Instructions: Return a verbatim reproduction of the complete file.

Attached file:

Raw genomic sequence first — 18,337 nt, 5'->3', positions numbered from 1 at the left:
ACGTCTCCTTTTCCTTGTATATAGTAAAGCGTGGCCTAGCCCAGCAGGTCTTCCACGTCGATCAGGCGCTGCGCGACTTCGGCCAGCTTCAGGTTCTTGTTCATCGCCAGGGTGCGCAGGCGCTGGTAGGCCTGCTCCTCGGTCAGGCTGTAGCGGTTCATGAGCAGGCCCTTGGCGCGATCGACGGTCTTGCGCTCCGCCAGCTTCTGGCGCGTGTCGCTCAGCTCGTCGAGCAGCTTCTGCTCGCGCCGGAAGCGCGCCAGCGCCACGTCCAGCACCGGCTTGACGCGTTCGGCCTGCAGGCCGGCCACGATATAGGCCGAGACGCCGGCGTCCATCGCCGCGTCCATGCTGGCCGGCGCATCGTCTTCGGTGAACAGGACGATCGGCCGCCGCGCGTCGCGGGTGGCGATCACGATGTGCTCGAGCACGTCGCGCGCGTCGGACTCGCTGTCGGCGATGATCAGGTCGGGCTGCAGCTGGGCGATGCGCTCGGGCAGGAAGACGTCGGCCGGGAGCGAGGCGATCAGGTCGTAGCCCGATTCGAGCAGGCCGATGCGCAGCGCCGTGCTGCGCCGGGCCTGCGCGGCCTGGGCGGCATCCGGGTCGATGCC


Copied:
Raw genomic sequence first — 18,337 nt, 5'->3', positions numbered from 1 at the left:
ACGTCTCCTTTTCCTTGTATATAGTAAAGCGTGGCCTAGCCCAGCAGGTCTTCCACGTCGATCAGGCGCTGCGCGACTTCGGCCAGCTTCAGGTTCTTGTTCATCGCCAGGGTGCGCAGGCGCTGGTAGGCCTGCTCCTCGGTCAGGCTGTAGCGGTTCATGAGCAGGCCCTTGGCGCGATCGACGGTCTTGCGCTCCGCCAGCTTCTGGCGCGTGTCGCTCAGCTCGTCGAGCAGCTTCTGCTCGCGCCGGAAGCGCGCCAGCGCCACGTCCAGCACCGGCTTGACGCGTTCGGCCTGCAGGCCGGCCACGATATAGGCCGAGACGCCGGCGTCCATCGCCGCGTCCATGCTGGCCGGCGCATCGTCTTCGGTGAACAGGACGATCGGCCGCCGCGCGTCGCGGGTGGCGATCACGATGTGCTCGAGCACGTCGCGCGCGTCGGACTCGCTGTCGGCGATGATCAGGTCGGGCTGCAGCTGGGCGATGCGCTCGGGCAGGAAGACGTCGGCCGGGAGCGAGGCGATCAGGTCGTAGCCCGATTCGAGCAGGCCGATGCGCAGCGCCGTGCTGCGCCGGGCCTGCGCGGCCTGGGCGGCATCCGGGTCGATGCC